# t.test returns an error "data are essentially constant"

R version 3.1.1 (2014-07-10) -- "Sock it to Me"
> bl <- c(140, 138, 150, 148, 135)
> fu <- c(138, 136, 148, 146, 133)
> t.test(fu, bl, alternative = "two.sided", paired = TRUE)
Error in t.test.default(fu, bl, alternative = "two.sided", paired = TRUE) :
data are essentially constant


Then I change just a single character in my fu dataset:

> fu <- c(138, 136, 148, 146, 132)


and it runs...

> t.test(fu, bl, alternative = "two.sided", paired = TRUE)

Paired t-test


What am I missing here?

• Type bl-fu. Now sd(bl-fu). If it's not obvious, yet, do these: dif=bl-fu then n=length(dif) then mean(dif)/(sd(dif)/sqrt(n))... do you see now? Commented Aug 23, 2014 at 5:35
• whoops, thanks :) agree with me that the error message could have been more newbie-friendly. So this means that as far as statistics go, there's no need for fancy t.test and its a certainty that for each subject there would be a -2 reduction in the fu compared to the bl? Commented Aug 23, 2014 at 5:46

As covered in comments, the issue was that the differences were all 2 (or -2, depending on which way around you write the pairs).

Responding to the question in comments:

So this means that as far as statistics go, there's no need for fancy t.test and its a certainty that for each subject there would be a -2 reduction in the fu compared to the bl?

Well, that depends.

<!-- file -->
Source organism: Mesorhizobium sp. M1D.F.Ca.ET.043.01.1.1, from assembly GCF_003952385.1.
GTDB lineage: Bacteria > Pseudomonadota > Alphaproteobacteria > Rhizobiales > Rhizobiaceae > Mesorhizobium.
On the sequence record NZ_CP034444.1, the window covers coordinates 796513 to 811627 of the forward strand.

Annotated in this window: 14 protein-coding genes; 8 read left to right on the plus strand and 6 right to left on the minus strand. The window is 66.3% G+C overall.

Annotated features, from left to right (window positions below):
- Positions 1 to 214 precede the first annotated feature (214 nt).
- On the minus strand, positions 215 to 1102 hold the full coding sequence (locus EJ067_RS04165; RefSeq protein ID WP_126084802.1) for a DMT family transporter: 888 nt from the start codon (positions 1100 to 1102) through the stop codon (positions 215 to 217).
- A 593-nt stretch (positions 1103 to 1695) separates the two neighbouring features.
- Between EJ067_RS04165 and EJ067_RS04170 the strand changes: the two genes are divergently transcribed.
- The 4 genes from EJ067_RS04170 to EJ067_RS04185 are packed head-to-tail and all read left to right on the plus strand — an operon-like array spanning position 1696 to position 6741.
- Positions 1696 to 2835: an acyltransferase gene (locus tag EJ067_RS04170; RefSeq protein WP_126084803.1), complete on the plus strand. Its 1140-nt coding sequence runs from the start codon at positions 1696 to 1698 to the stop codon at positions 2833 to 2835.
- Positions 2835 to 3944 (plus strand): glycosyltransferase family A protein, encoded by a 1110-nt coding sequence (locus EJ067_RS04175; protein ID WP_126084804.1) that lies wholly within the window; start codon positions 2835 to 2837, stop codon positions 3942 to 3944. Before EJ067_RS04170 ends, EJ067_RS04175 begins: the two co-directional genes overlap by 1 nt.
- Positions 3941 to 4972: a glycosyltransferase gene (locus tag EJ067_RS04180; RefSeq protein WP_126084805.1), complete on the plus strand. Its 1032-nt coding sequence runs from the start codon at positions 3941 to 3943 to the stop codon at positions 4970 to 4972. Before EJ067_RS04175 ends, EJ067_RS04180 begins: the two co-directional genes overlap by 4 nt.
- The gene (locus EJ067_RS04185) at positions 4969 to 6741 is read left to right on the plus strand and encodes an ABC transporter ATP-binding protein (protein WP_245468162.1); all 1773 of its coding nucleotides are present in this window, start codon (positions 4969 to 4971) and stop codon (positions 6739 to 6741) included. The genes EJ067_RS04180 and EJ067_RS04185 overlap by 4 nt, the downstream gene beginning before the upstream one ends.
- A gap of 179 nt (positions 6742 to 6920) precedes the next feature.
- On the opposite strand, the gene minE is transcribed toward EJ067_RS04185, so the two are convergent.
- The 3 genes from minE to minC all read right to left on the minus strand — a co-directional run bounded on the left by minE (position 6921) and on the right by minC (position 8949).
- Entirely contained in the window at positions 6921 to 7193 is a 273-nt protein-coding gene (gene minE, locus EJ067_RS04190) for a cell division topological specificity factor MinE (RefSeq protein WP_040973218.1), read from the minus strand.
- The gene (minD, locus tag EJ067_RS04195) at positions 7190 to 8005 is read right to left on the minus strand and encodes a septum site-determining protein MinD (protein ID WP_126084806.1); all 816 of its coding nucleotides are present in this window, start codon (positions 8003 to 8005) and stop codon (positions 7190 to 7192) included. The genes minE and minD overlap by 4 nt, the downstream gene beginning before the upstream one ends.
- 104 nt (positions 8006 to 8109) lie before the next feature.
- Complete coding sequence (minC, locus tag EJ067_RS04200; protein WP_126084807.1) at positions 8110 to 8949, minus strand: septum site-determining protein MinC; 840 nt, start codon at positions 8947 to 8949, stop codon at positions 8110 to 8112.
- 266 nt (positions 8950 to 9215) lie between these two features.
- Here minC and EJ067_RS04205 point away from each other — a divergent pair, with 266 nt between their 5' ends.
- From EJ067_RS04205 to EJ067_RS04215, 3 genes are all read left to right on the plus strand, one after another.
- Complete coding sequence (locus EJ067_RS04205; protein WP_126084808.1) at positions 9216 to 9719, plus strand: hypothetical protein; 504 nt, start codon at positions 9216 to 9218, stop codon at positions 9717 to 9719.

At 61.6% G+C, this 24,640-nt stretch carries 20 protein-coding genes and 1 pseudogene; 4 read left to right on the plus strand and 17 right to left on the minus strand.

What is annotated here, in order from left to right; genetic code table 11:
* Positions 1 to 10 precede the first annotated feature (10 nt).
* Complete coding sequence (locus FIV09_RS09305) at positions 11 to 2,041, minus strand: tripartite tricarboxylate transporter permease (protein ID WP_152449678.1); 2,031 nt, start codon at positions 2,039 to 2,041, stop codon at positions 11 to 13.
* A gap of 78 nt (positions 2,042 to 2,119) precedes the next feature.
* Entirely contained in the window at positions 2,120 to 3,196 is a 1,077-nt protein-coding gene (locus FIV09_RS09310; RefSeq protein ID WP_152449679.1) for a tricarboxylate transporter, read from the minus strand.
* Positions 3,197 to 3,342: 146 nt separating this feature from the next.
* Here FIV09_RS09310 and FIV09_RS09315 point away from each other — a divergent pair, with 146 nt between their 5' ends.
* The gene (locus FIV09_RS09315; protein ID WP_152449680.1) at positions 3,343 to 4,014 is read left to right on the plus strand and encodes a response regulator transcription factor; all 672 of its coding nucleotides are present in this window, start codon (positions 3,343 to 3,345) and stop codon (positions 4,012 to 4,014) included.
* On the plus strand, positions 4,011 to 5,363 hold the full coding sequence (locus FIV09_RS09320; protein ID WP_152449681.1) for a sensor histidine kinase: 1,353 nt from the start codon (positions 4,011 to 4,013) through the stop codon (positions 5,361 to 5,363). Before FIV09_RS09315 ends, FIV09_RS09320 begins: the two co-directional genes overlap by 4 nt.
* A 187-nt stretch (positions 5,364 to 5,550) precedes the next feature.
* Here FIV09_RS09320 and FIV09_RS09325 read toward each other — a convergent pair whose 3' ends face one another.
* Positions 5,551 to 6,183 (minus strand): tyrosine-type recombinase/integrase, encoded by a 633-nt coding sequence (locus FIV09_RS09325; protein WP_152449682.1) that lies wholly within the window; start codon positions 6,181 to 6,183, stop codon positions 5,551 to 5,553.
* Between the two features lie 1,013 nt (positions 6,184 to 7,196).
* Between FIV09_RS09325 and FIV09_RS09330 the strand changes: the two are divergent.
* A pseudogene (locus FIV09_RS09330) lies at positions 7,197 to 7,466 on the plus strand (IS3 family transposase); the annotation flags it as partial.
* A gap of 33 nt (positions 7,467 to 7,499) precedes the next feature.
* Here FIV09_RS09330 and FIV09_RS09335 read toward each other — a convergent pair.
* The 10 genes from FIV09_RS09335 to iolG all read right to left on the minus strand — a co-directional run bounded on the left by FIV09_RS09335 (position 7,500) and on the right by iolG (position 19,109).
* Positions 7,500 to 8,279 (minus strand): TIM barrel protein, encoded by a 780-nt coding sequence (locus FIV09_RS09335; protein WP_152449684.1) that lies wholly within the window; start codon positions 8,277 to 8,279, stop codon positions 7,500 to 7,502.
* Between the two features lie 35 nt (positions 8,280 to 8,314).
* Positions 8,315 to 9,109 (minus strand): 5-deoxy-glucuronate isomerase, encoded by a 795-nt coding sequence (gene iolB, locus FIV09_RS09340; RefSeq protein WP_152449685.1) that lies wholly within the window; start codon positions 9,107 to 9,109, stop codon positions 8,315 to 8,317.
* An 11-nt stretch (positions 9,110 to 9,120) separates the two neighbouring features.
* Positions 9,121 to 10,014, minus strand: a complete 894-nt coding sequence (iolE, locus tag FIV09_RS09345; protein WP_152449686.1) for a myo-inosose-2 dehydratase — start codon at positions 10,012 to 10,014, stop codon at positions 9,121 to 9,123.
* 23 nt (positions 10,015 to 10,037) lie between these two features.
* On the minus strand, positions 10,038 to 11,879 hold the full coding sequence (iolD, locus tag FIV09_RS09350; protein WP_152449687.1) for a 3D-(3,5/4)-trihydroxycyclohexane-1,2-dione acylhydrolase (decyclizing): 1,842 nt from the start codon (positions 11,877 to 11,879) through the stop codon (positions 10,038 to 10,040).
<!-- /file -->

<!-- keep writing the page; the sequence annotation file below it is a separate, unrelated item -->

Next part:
If the distribution of differences really was normal, that would be the conclusion, but it might be that the normality assumption is wrong and the distribution of differences in measurements is actually discrete (maybe in the population you wish to make inference about it's usually -2 but occasionally different from -2).

In fact, seeing that all the numbers are integers, it seems like discreteness is probably the case.

... in which case there's no such certainty that all differences will be -2 in the population -- it's more that there's a lack of evidence in the sample of a difference in the population means any different from -2.

(For example, if 87% of the population differences were -2, there's only a 50-50 chance that any of the 5 sample differences would be anything other than -2. So the sample is quite consistent with there being variation from -2 in the population)

But you would also be led to question the suitability of the assumptions for the t-test -- especially in such a small sample.

• they are blood pressures in mmHg in a baseline and followup checks, so I'm pretty relaxed about assuming normality and of course non-discreteness. It was just an exercise that showed me how much more powerful is paired-t-test (when available) over non-paired. Commented Aug 23, 2014 at 6:29